Published: June 21, 2022
Review by W.A. Demers, Photos Courtesy Tremont Auctions
SUDBURY, MASS. – An eight-panel screen from Nineteenth Century Korea ignored its $3/5,000 estimate to sell for $85,400 at Tremont Auction’s Asian sale on June 12. Maybe it was the meta-meta decoration of the Hundred Antiques design in trompe l’oeil style that propelled the 66-by-144-inch screen to its final price or just its rarity, but it was an important item despite some condition issues. It was won by a New York City dealer bidding by phone.
Tremont’s annual spring sale of East and South Asian items, including Chinese and Japanese porcelains, accessories, furniture and sculptures, brought out all kinds of such treasures. The sale totaled $427,000 with an 85 percent sell-through rate, according to Cameron Ayotte, a partner in the firm, with up to 15,000 “auction watchers” lined up on online bidding platforms LiveAuctioneers, Invaluable and AuctionZip.
Apparently, bidders were shopping for jade and estimates were routinely surpassed by big margins. The firm’s Asian expert James Callahan typically keeps those presale estimates low in order to let the market decide on an item’s value. The priciest jade came in the form of a Chinese censer from the Twentieth Century. With stone of a pale grey color and in the Mughal style, it was carved and pierced with flowers and was topped with a dragon finial. Measuring 8 by 6¼ inches, it sold for $15,860 against a $300/500 estimate.
A lot of three Chinese jades from the Eighteenth or Nineteenth Century comprising a double gourd pendant and two “knuckle bones,” the largest 3 inches long and the smallest at 1 inch blew away its $600/900 expectation to finish at $8,330.
Fetching $5,612, far beyond its $200/300 estimate, was a lot of five jade carvings, China, Nineteenth/Twentieth Century. Included was a jadeite bracelet and four pendants, the largest of which measured 2 inches.
A Chinese Ming period (1368-1644) jade carving brought $4,522, nearly four times its high estimate. It featured a stone of a gray color with large russet markings. Carved and pierced with a goose and aquatic plants, it was mounted with an early Twentieth Century brass box. The jade measured 4 by 3½ by 1½ inches.
Also notable was a Nineteenth Century Chinese jade horse buckle. It depicted a horse with a monkey for the rebus, a form of picture writing lampooning “becoming a high official.” At 3½ inches, the belt plaque earned $4,284.
Jade snuff bottles were led by an Eighteenth Century Chinese example from a 100-year-old Newport, R.I., collection that was pure white in color. Its surface carved with dragons and clouds, it surpassed an $800-$1,200 estimate to realize $4,046.
Five Chinese jade archer’s rings of both agate and jade went out at $3,570.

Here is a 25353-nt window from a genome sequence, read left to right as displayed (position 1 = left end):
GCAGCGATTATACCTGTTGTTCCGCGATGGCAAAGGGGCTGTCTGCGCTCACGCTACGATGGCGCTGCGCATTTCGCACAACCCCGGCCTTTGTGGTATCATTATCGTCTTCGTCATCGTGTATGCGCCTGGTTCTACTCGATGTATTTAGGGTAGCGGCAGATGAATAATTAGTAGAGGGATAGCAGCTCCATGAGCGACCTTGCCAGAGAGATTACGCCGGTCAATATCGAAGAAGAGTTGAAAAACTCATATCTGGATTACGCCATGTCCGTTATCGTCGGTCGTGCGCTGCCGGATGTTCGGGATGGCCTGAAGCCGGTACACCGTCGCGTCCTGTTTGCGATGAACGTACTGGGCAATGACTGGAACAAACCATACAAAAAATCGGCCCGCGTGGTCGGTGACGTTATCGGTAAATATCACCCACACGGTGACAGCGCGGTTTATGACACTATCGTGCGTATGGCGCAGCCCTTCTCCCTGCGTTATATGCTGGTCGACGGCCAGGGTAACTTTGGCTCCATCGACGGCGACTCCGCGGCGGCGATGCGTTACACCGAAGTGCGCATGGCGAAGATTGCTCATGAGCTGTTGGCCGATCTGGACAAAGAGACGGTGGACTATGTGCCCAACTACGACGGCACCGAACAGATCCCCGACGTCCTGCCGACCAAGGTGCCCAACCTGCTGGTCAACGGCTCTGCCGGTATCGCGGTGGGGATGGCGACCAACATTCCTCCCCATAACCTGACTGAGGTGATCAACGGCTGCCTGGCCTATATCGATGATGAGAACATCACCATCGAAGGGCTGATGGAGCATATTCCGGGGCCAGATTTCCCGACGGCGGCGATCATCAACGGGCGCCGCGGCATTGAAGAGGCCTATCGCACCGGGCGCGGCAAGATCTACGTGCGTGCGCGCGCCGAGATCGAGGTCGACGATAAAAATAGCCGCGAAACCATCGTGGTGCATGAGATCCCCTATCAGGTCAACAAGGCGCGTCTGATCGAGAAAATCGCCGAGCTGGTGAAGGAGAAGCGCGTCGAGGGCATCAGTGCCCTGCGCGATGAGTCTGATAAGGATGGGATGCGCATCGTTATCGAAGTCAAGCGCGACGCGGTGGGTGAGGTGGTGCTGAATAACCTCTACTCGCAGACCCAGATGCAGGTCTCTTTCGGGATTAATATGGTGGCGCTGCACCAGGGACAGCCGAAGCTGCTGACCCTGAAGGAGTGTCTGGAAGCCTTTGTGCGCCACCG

The name Hokusai adds a premium to any artwork offered in an Asian auction, and this sale had a possible original Hokusai woodblock. Katsushika Hokusai (1760-1849), known simply as Hokusai, was a Japanese artist, ukiyo-e painter and printmaker of the Edo period. He is best known for his woodblock print series “Thirty-Six Views of Mount Fuji,” which includes the internationally iconic print “The Great Wave off Kanagawa.” The woodblock offered here was of Tama River with Mount Fuji. The piece had not been examined out of frame, but bidders took it from a $600/900 estimate all the way to $12,065.
Porcelains also performed well in the sale, with a couple of key lots coming from the Newport, R.I., collection. A Chinese bowl, Kang Hsi period (1662-1722) hit $5,334, more than three and a half times its high estimate. In a lobated, high-sided form with a scalloped edge it had underglaze blue decoration of women in room interiors with floral borders and measured 9¾ by 6 inches.
Five Nineteenth Century Chinese porcelains, including a bird feeder, a peach-shaped box and three snuff bottles were bid to $4,826, nearly seven times their high estimate.
Textiles and decorative arts highlights included a Chinese dragon robe, late Nineteenth Century, with a dark blue ground populated by embroidery of dragons in gold and auspicious emblems. It quadrupled its high estimate to bring $11,430.
A Chinese hanging scroll from the Nineteenth Century or earlier, ink and colors on paper, depicted a springtime scene of a groomer with a horse. Estimated $200/300, the 29¼-by-12½-inch scroll sold for $5,842.
Any discerning cricket would approve of a Nineteenth Century Chinese cricket cage shaped like a gourd with a carved hardwood top. At 5½ inches in length, it leaped way past its $150/250 valuation to land at $5,080.
An interesting photograph was offered in this sale. From 1948, “Spring Fantasia” was an original silver gelatin photograph of a boat in misty landscape with tree branches creating a silhouette taken by Chinese artist Chin San Long. Likely in its original frame with a paper seal in the right corner of photograph, it was inscribed from the artist to Earl J. Wilson along with season’s greetings and dated December 1948, Shanghai. Wilson became friends with Chin San Long during his time in China and collected several examples of his work included in this auction. This photograph garnered $4,318.
Notable vases in the sale included an Eighteenth Century Chinese celadon example, 16 inches high, in light bluegreen celadon with dragon, geometric and leaf decoration. Drilled for a lamp, it nevertheless earned $4,064. And an Eighteenth/Nineteenth Century Peking glass vase with Chien Lung mark in bottle form and turquoise color, 12 inches high, outperformed its $600/800 estimate and settled at $4,064.
Prices given include the buyer’s premium as stated by the auction house. Tremont’s next sale is scheduled for August 28 and will feature militaria and historical antiques. For information, www.tremontauctions.com or 617-795-1678.
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